West Nile Virus
People who contract WNV may have such minimal symptoms they might not even know they are infected. Others develop a mild flu-like illness that lasts for a few days or weeks. Severe symptoms can include a high fever, stiff neck, muscle weakness and neurological symptoms including coma, vision loss, numbness and paralysis. Illness can last for several weeks, and permanent central nervous system damage can result. Fortunately, just one person out of every 150 people infected will develop such serious illness.

Though WNV has been found in all US states with the exception of Alaska and Hawaii, human disease is much more prevalent in the western portion of the country.

Though WNV has been found in all US states with the exception of Alaska and Hawaii, human disease is much more prevalent in the western portion of the country.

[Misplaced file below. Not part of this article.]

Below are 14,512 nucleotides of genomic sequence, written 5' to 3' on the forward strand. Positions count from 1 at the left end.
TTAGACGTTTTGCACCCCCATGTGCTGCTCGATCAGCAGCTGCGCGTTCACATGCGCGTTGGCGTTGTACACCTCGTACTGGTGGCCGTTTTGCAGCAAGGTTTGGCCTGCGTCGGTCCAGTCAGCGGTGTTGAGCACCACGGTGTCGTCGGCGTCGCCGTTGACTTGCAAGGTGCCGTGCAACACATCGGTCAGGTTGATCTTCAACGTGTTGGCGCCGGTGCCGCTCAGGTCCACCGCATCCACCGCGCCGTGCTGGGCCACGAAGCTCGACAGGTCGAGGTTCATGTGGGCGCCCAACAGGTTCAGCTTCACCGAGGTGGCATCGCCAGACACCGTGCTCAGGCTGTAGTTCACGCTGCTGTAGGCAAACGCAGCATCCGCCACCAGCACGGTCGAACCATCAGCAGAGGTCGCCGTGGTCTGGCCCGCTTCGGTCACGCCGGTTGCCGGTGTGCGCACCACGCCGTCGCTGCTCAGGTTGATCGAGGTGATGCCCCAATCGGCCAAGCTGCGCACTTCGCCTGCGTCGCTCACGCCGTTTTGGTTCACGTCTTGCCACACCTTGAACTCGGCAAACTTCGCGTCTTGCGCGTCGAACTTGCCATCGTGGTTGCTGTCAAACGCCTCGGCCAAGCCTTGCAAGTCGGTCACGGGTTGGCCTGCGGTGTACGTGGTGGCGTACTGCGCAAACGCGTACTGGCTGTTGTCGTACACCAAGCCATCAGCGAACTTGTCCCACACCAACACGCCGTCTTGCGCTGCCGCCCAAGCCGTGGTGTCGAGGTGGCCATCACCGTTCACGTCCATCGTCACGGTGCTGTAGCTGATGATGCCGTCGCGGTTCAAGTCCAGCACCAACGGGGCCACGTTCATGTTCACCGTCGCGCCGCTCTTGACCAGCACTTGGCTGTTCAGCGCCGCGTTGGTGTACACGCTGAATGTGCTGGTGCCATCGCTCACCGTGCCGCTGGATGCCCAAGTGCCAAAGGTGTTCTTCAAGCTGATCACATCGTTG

Humans are not the only species affected by West Nile Virus. Certain birds and mammals are also at risk for infection. Birds, crows in particular, play a significant role as they readily harbor the virus. The common link between birds and humans is the mosquito. WNV has also been spread (rarely) through donated blood or organs of unknowingly infected individuals. It is not spread during casual contact.

Because there is no specific treatment for WNV, public health efforts are focused on prevention and are similar to those already discussed for Lyme disease.

Preventing WNV